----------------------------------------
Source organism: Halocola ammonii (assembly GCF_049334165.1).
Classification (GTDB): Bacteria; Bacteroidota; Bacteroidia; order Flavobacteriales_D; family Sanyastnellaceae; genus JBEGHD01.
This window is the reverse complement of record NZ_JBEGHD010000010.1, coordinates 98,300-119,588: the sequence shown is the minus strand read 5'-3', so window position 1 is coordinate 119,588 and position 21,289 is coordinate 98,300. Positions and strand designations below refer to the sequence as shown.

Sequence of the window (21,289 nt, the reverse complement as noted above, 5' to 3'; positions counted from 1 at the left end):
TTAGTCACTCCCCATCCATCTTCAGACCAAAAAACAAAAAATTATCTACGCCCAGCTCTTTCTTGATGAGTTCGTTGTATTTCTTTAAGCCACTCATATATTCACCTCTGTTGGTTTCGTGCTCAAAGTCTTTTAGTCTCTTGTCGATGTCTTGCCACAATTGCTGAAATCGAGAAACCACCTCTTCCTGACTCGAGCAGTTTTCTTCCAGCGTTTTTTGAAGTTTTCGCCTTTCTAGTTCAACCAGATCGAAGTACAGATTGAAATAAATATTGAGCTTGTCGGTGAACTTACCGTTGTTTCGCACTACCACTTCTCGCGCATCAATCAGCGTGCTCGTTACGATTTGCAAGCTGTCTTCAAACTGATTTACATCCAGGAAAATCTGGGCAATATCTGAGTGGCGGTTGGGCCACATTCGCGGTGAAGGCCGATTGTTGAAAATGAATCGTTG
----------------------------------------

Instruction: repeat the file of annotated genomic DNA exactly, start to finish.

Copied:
Source organism: Halocola ammonii (assembly GCF_049334165.1).
Classification (GTDB): Bacteria; Bacteroidota; Bacteroidia; order Flavobacteriales_D; family Sanyastnellaceae; genus JBEGHD01.
This window is the reverse complement of record NZ_JBEGHD010000010.1, coordinates 98,300-119,588: the sequence shown is the minus strand read 5'-3', so window position 1 is coordinate 119,588 and position 21,289 is coordinate 98,300. Positions and strand designations below refer to the sequence as shown.

Sequence of the window (21,289 nt, the reverse complement as noted above, 5' to 3'; positions counted from 1 at the left end):
TTAGTCACTCCCCATCCATCTTCAGACCAAAAAACAAAAAATTATCTACGCCCAGCTCTTTCTTGATGAGTTCGTTGTATTTCTTTAAGCCACTCATATATTCACCTCTGTTGGTTTCGTGCTCAAAGTCTTTTAGTCTCTTGTCGATGTCTTGCCACAATTGCTGAAATCGAGAAACCACCTCTTCCTGACTCGAGCAGTTTTCTTCCAGCGTTTTTTGAAGTTTTCGCCTTTCTAGTTCAACCAGATCGAAGTACAGATTGAAATAAATATTGAGCTTGTCGGTGAACTTACCGTTGTTTCGCACTACCACTTCTCGCGCATCAATCAGCGTGCTCGTTACGATTTGCAAGCTGTCTTCAAACTGATTTACATCCAGGAAAATCTGGGCAATATCTGAGTGGCGGTTGGGCCACATTCGCGGTGAAGGCCGATTGTTGAAAATGAATCGTTG